Lawmakers and IT security analysts have warned that the 35-day partial government shutdown crippled cybersecurity of federal networks. However, new research shows that the shutdown actually boosted the federal government’s digital defenses in some areas.
Security Scorecard, an organization that tests cybersecurity, found that both endpoint security and patching actually increased inside the federal government during the five-week partial shutdown.
The study illustrates the complicated nature of improving cybersecurity inside the federal government and the overwhelming workloads IT officials face.
“The most secure computer is one that is turned off, and there were a lot of turned off computers during the shutdown,” Alex Heid, chief research officer at Security Scorecard, told Fifth Domain. “We saw a drop in internet traffic coming from .gov during the shutdown,” which made the federal government “less of an exploitable attack vector.”
And for the computers that were on, the Security Scorecard research found that patching, or applying critical updates, experienced a 1.38 percent gain during the shutdown.
Two potential reasons were cited. First, many essential security employees of the U.S. government were still working — with pay or without — during the federal shutdown. And because traffic was significantly reduced it was easier to patch devices during the shutdown.
“A lot of the more critical functions of the federal government continued to operate and it seems that patching exploitable conditions was one of them,” Heid said.
Federal employee workstations and mobile devices are considered to be the most vulnerable attack vectors, according to Security Scorecard.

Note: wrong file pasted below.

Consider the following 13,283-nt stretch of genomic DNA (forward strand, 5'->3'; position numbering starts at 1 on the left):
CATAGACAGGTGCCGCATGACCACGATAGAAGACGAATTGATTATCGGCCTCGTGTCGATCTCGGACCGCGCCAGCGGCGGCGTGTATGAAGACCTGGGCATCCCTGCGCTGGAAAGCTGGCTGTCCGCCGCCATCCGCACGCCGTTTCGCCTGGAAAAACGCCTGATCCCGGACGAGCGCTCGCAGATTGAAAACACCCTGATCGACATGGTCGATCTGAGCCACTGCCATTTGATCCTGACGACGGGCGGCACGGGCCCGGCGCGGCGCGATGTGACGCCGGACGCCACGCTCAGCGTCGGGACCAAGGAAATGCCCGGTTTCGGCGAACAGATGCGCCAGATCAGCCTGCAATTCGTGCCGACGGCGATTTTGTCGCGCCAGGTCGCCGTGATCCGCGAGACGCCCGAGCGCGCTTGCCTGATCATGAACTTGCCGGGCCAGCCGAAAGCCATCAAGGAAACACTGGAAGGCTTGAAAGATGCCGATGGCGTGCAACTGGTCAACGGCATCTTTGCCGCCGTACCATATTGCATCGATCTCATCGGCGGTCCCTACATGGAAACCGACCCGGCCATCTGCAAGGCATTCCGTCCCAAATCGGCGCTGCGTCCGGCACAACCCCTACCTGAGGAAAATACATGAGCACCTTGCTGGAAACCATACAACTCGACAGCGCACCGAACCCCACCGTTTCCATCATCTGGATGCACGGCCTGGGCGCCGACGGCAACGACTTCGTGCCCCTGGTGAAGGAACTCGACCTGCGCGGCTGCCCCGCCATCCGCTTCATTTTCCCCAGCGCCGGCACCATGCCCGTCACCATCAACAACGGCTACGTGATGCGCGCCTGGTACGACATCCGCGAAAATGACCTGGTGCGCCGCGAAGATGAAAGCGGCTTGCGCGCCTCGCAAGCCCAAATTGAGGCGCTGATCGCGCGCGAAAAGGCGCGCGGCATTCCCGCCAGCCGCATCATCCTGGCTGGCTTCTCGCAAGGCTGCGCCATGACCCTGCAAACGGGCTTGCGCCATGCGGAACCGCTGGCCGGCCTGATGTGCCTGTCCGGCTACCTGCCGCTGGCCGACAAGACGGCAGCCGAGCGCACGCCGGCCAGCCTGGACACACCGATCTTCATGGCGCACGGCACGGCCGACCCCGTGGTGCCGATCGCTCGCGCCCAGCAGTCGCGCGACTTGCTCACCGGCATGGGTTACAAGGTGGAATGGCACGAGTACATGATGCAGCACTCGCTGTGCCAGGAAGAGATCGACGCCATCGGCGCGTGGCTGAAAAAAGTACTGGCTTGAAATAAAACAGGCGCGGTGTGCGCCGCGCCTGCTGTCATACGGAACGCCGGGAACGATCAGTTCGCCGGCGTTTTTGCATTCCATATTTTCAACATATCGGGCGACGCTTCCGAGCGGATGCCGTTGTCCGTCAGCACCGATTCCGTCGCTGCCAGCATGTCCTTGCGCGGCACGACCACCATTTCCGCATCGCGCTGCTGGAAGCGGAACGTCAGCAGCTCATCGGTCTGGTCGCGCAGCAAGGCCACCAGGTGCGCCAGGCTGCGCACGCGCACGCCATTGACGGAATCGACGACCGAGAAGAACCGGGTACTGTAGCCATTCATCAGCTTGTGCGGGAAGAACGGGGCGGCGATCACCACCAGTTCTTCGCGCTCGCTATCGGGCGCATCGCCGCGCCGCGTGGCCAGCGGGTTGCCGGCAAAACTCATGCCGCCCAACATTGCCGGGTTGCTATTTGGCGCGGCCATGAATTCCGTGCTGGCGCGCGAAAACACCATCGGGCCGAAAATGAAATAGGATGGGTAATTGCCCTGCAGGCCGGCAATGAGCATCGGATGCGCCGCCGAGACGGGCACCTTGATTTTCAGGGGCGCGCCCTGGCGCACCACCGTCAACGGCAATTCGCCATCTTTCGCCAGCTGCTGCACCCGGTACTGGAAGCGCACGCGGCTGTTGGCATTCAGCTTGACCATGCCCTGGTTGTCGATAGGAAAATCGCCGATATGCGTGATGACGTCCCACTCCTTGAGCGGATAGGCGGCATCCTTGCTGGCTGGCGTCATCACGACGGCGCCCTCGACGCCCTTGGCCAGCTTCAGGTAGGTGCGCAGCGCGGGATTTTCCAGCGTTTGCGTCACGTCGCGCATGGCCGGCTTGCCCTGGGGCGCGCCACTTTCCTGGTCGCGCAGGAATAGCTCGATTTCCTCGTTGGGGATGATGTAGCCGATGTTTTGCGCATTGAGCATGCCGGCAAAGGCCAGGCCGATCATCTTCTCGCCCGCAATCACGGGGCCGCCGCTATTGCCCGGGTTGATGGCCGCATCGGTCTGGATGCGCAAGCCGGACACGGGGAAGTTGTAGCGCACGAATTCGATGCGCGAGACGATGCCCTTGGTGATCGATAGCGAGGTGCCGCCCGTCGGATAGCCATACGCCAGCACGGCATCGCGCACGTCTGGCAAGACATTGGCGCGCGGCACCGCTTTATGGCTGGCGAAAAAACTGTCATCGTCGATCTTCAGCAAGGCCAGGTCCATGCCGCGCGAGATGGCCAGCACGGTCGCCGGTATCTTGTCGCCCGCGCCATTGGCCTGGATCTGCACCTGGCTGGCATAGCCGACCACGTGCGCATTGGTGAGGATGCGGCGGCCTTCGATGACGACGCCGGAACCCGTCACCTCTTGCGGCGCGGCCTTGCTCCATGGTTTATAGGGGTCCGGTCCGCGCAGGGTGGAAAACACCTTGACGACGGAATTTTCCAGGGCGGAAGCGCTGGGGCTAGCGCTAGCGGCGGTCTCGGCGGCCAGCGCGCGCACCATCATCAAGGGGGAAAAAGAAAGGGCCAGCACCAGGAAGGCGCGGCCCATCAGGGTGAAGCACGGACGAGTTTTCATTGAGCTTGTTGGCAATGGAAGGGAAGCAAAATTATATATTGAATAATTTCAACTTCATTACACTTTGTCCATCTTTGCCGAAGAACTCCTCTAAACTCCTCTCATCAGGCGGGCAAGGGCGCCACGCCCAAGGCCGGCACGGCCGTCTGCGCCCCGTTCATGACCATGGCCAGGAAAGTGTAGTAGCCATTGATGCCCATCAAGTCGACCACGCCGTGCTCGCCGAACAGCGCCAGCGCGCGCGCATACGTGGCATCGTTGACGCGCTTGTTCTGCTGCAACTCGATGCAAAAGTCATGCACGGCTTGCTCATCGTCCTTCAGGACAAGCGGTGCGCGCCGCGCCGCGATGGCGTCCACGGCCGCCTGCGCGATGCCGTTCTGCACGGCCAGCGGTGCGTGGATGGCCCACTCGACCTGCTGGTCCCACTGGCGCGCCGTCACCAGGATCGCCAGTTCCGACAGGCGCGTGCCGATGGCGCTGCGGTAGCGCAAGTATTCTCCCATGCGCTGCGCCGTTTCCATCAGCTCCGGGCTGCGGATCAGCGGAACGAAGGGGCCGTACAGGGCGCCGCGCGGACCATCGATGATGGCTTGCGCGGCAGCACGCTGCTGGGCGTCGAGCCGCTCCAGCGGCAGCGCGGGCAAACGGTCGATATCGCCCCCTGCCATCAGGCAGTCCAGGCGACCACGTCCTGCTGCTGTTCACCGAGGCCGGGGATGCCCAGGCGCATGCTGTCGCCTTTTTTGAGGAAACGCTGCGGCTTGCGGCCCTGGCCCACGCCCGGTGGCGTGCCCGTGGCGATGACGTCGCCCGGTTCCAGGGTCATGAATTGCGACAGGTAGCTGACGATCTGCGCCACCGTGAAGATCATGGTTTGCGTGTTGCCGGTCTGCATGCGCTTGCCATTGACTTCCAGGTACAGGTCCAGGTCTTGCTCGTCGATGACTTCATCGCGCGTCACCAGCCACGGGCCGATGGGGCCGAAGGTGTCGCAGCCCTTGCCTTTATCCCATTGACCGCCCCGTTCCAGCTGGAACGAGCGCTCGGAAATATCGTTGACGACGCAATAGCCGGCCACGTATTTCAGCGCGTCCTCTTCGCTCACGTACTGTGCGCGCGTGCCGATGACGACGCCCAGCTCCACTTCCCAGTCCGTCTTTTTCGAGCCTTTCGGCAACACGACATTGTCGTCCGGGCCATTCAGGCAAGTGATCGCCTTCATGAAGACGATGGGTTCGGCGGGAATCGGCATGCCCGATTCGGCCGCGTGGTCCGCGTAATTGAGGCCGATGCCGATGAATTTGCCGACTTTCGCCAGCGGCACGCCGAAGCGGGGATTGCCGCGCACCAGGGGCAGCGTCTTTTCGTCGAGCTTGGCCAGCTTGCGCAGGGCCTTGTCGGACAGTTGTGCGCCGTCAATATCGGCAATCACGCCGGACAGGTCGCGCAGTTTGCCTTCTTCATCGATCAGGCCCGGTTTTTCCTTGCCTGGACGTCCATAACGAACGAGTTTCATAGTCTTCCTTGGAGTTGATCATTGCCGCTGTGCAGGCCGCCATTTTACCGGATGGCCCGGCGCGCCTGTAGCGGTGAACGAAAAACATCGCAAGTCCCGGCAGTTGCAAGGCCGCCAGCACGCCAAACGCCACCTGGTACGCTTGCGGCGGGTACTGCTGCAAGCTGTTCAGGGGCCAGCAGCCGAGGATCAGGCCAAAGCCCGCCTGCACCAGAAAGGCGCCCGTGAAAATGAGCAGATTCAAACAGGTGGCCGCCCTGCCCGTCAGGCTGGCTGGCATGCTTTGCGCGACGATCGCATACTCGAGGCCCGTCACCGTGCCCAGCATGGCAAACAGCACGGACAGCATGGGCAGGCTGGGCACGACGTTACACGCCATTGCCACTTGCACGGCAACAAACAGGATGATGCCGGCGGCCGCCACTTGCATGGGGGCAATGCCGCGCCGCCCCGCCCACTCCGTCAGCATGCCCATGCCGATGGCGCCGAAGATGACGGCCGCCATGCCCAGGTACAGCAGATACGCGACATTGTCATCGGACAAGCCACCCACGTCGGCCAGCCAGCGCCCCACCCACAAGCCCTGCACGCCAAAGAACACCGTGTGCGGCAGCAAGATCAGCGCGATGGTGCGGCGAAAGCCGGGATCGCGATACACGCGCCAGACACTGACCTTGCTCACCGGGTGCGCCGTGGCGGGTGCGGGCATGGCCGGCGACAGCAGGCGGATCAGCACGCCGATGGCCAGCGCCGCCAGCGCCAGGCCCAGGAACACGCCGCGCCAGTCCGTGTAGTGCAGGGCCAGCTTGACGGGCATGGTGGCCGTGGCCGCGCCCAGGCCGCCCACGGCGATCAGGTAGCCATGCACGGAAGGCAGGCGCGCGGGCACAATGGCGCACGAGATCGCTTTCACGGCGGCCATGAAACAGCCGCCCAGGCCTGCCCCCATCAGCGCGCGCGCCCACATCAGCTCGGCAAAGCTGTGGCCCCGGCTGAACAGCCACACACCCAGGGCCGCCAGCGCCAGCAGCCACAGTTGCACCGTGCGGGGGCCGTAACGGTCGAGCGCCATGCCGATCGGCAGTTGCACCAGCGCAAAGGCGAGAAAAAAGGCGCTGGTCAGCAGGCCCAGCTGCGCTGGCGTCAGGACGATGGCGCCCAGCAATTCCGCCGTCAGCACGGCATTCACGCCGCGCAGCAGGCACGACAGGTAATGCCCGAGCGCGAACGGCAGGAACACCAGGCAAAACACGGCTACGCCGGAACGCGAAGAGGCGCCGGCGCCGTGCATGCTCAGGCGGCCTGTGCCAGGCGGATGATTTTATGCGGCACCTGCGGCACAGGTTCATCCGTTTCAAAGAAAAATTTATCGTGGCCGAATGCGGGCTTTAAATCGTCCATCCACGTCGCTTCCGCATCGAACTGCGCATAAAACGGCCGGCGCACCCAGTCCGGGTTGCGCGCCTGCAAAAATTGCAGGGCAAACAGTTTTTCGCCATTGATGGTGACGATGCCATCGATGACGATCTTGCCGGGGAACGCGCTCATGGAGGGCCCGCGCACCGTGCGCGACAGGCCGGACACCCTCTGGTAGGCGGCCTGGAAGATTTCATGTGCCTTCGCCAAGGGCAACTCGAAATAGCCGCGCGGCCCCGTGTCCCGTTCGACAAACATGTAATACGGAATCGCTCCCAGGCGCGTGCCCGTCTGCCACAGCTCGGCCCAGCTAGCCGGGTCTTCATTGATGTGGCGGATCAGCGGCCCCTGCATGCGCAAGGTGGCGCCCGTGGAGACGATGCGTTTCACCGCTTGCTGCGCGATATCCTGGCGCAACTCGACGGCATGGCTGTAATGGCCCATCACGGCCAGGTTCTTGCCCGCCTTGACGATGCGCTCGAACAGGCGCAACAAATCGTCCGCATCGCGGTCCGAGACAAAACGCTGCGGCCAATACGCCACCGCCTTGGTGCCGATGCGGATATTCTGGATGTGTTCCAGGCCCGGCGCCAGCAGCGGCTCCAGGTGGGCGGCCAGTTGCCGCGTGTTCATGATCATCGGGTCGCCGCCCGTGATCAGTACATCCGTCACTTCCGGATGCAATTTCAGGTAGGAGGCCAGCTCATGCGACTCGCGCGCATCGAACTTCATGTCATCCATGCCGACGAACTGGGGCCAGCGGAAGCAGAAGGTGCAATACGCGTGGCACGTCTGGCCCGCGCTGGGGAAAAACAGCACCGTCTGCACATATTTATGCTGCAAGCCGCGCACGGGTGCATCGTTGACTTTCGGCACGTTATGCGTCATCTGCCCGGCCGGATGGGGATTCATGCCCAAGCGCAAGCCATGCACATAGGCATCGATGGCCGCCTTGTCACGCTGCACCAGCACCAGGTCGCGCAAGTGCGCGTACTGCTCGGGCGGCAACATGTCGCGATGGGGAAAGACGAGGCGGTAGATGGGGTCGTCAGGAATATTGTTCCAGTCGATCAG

The research also found that there was a 9.16 percent increase in endpoint security during the partial shutdown, which is correlated to the total number of internet traffic.
“Since the U.S. federal government was shut down, so were many of the workstations and endpoints. There was a noticeable drop in internet browsing traffic coming from the U.S. federal government,” the report said.
However, the report from Security Scorecard was not all positive.
The research found that network security decreased by 1.58 percent during the shutdown, which was caused by a rise in expiration of SSL certificates, which ensure encryption between a computer and a website. Still, this change was within the normal patterns of the U.S. government, according to Security Scorecard.
Heid admitted that he was “surprised by what we found,” but that it “makes a lot of sense.”
The federal government typically has some of the worst cybersecurity standards, according to the Security Scorecard report, although it has marginally increased over the past few years.
Overall, Heid said the positive and negative findings of the shutdown balanced out.
“There was very little impact from the standpoint of an external attack perspective,” Heid said. “The federal government’s network have always been a punching bag and incredibly vulnerable.”
Justin Lynch is the Associate Editor at Fifth Domain. He has written for the New Yorker, the Associated Press, Foreign Policy, the Atlantic, and others. Follow him on Twitter @just1nlynch.